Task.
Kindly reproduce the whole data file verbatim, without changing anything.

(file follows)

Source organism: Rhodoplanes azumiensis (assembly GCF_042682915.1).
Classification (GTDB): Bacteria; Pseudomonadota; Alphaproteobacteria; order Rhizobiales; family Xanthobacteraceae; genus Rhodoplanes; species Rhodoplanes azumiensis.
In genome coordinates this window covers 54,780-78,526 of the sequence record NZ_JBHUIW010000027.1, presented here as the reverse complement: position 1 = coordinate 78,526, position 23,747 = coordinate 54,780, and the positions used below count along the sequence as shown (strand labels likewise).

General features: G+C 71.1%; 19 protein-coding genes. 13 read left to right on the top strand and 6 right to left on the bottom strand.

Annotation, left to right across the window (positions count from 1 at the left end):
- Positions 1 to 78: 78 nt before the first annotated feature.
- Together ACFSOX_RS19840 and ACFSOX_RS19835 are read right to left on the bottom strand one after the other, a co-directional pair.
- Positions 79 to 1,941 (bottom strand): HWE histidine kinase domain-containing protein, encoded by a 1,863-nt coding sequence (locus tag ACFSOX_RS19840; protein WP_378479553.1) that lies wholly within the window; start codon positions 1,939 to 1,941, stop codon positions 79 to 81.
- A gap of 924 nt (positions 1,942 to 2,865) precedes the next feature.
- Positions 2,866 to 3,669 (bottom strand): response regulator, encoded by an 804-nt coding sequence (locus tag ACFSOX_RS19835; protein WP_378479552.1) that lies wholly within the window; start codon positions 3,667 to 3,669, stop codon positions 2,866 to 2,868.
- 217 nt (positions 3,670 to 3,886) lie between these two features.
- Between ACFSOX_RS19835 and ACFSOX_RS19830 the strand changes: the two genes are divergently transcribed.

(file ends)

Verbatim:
Source organism: Rhodoplanes azumiensis (assembly GCF_042682915.1).
Classification (GTDB): Bacteria; Pseudomonadota; Alphaproteobacteria; order Rhizobiales; family Xanthobacteraceae; genus Rhodoplanes; species Rhodoplanes azumiensis.
In genome coordinates this window covers 54,780-78,526 of the sequence record NZ_JBHUIW010000027.1, presented here as the reverse complement: position 1 = coordinate 78,526, position 23,747 = coordinate 54,780, and the positions used below count along the sequence as shown (strand labels likewise).

General features: G+C 71.1%; 19 protein-coding genes. 13 read left to right on the top strand and 6 right to left on the bottom strand.

Annotation, left to right across the window (positions count from 1 at the left end):
- Positions 1 to 78: 78 nt before the first annotated feature.
- Together ACFSOX_RS19840 and ACFSOX_RS19835 are read right to left on the bottom strand one after the other, a co-directional pair.
- Positions 79 to 1,941 (bottom strand): HWE histidine kinase domain-containing protein, encoded by a 1,863-nt coding sequence (locus tag ACFSOX_RS19840; protein WP_378479553.1) that lies wholly within the window; start codon positions 1,939 to 1,941, stop codon positions 79 to 81.
- A gap of 924 nt (positions 1,942 to 2,865) precedes the next feature.
- Positions 2,866 to 3,669 (bottom strand): response regulator, encoded by an 804-nt coding sequence (locus tag ACFSOX_RS19835; protein WP_378479552.1) that lies wholly within the window; start codon positions 3,667 to 3,669, stop codon positions 2,866 to 2,868.
- 217 nt (positions 3,670 to 3,886) lie between these two features.
- Between ACFSOX_RS19835 and ACFSOX_RS19830 the strand changes: the two genes are divergently transcribed.